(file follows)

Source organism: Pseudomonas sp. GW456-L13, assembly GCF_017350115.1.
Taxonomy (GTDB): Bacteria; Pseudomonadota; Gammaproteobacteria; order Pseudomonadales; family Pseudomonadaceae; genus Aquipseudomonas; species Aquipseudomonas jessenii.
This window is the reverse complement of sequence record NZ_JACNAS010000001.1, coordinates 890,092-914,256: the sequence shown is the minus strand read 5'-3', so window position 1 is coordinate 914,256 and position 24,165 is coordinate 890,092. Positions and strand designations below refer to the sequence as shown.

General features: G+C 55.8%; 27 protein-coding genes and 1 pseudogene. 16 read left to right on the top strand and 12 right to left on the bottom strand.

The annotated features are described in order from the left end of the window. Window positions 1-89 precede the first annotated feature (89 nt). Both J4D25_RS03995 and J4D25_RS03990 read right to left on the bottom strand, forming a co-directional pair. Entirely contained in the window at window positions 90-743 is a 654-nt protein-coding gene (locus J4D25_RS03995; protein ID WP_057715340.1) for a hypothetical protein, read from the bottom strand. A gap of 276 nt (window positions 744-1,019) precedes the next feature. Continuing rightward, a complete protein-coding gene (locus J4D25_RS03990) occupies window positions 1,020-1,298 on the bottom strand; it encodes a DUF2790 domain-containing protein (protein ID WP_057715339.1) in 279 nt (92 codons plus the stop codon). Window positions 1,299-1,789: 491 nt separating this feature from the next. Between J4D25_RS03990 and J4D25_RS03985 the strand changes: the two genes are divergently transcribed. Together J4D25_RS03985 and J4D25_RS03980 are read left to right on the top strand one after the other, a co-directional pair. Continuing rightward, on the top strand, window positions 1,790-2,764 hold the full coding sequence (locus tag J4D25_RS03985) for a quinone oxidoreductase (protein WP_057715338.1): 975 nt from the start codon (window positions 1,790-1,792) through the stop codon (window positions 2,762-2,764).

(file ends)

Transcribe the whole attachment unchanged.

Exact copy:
Source organism: Pseudomonas sp. GW456-L13, assembly GCF_017350115.1.
Taxonomy (GTDB): Bacteria; Pseudomonadota; Gammaproteobacteria; order Pseudomonadales; family Pseudomonadaceae; genus Aquipseudomonas; species Aquipseudomonas jessenii.
This window is the reverse complement of sequence record NZ_JACNAS010000001.1, coordinates 890,092-914,256: the sequence shown is the minus strand read 5'-3', so window position 1 is coordinate 914,256 and position 24,165 is coordinate 890,092. Positions and strand designations below refer to the sequence as shown.

General features: G+C 55.8%; 27 protein-coding genes and 1 pseudogene. 16 read left to right on the top strand and 12 right to left on the bottom strand.

The annotated features are described in order from the left end of the window. Window positions 1-89 precede the first annotated feature (89 nt). Both J4D25_RS03995 and J4D25_RS03990 read right to left on the bottom strand, forming a co-directional pair. Entirely contained in the window at window positions 90-743 is a 654-nt protein-coding gene (locus J4D25_RS03995; protein ID WP_057715340.1) for a hypothetical protein, read from the bottom strand. A gap of 276 nt (window positions 744-1,019) precedes the next feature. Continuing rightward, a complete protein-coding gene (locus J4D25_RS03990) occupies window positions 1,020-1,298 on the bottom strand; it encodes a DUF2790 domain-containing protein (protein ID WP_057715339.1) in 279 nt (92 codons plus the stop codon). Window positions 1,299-1,789: 491 nt separating this feature from the next. Between J4D25_RS03990 and J4D25_RS03985 the strand changes: the two genes are divergently transcribed. Together J4D25_RS03985 and J4D25_RS03980 are read left to right on the top strand one after the other, a co-directional pair. Continuing rightward, on the top strand, window positions 1,790-2,764 hold the full coding sequence (locus tag J4D25_RS03985) for a quinone oxidoreductase (protein WP_057715338.1): 975 nt from the start codon (window positions 1,790-1,792) through the stop codon (window positions 2,762-2,764).